The Connamara Client Engagement Philosophy – Part 4

Philosophy 3:

Only accept projects where there is a clear understanding and agreement of the features of the software to be delivered

This seems obvious. However, you might be surprised at how many software projects are started where the developer and the client have very different ideas of what the finished project will be.


As an example let us consider the following feature: “As a user, I can view a display of my data over time”. At this point both the client and the developer are nodding their heads in agreement saying, “Yes, indeed, we are going to display the data”.

In reading the feature there is obviously some kind of time series data that needs to be shown to the user. There are at least three general ways to satisfy this feature. We could show the data in a tabular format. Or, we could show it as a graph of some sort. Or, we could provide both ways to visualize the data. Further, are there any interactions between the user and the data (sorting, filtering)? You might agree that the approaches are equally correct in satisfying the requirement and functionality of the feature. However, each solution is very different in the time, cost, complexity and risk to implement.

What we have learned in 19 years of working with our clients is that one cannot accept any feature at face value. Even the apparently simplest feature can be interpreted in many ways.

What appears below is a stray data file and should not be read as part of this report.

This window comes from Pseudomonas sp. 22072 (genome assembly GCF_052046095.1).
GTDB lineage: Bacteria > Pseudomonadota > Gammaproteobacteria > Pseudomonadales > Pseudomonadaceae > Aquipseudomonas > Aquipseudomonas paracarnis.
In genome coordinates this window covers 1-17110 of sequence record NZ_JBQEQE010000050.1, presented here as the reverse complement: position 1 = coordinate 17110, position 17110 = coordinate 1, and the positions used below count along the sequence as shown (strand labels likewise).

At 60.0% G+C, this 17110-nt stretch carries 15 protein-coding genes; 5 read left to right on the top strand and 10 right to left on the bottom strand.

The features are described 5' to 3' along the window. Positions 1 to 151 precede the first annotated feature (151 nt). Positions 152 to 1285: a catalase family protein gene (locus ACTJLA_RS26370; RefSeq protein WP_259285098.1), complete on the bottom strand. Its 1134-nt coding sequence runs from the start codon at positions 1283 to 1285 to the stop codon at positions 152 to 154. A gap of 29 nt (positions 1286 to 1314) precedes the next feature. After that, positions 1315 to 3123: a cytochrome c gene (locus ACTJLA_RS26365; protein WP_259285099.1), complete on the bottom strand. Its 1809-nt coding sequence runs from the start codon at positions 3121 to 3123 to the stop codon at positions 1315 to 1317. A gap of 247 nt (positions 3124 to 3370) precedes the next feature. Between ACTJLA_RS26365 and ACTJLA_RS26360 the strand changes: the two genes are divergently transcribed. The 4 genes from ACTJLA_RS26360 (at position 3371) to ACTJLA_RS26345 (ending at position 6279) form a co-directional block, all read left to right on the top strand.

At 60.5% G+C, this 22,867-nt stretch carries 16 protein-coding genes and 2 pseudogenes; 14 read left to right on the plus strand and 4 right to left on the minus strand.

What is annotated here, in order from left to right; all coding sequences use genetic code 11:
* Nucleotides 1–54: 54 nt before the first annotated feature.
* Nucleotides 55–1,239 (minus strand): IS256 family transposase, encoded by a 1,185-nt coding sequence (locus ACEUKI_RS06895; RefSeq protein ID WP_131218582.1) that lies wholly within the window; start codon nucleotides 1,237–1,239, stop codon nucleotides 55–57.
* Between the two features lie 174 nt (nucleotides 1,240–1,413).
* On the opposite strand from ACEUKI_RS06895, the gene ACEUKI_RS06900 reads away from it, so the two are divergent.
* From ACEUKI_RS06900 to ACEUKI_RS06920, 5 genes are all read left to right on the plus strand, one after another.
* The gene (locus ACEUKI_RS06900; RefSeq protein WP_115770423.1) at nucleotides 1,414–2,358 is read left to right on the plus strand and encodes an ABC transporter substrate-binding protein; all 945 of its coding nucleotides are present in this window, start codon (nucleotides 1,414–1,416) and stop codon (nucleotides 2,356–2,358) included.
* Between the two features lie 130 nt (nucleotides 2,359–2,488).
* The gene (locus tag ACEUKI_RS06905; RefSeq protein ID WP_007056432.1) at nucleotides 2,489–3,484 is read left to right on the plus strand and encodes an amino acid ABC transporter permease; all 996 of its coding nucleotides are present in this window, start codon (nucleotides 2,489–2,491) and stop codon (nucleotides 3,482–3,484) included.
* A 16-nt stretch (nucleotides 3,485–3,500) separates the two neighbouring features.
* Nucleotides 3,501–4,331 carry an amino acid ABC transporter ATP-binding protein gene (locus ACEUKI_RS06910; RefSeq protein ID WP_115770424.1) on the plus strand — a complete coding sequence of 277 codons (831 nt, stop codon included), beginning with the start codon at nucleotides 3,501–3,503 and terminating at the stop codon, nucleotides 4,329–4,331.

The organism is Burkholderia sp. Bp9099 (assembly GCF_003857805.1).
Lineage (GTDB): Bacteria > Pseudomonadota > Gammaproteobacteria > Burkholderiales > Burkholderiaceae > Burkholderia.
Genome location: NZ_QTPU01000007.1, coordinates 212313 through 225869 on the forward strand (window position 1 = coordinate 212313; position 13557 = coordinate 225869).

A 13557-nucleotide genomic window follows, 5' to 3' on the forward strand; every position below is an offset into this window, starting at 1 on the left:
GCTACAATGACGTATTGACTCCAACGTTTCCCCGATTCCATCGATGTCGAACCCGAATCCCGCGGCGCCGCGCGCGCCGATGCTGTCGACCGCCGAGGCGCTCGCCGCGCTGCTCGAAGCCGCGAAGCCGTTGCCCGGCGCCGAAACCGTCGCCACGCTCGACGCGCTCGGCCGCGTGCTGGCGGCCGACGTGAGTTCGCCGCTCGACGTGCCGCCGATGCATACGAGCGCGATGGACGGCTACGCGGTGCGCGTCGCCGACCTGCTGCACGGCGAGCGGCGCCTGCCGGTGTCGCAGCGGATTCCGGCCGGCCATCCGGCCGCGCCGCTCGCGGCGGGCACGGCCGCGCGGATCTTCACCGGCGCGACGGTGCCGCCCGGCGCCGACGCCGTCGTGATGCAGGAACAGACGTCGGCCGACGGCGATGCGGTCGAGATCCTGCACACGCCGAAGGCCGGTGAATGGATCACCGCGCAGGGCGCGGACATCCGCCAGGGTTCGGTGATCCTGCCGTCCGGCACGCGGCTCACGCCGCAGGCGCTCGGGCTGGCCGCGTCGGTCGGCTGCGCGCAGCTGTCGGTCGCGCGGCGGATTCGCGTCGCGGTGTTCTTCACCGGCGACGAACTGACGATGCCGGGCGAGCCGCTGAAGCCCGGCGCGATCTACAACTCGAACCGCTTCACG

To mitigate this potential risk to the project, Connamara routinely recommends that most projects begin with an engagement to document and expand the system features so that a clear agreement is reached with our clients before we start writing any code or tests. By making the requirements gathering a separate project, with costs and timelines, risk is mitigated by:


  1. Ensuring that both Connamara and the Client are fully engaged in the project (the client is paying for this and Connamara has reputational risk to do an excellent job).
  2. Allows the proper time for both the client and Connamara to explore the features together.
  3. Produces documentation (user stories, technical requirements and recommendations, data models, implementation roadmaps) that the client can use for issuing a request for proposal from other development teams.
  4. Allows the client team and the Connamara team to get to know each other.
  5. Provides Connamara the information to give a more precise estimate as to the time and cost to bring the solution to life.
  6. With a more precise estimate of the time and cost of the project, the client can more confidently determine the cost/benefit of proceeding with the project without the obligation to the full implementation project.


Jim Downs


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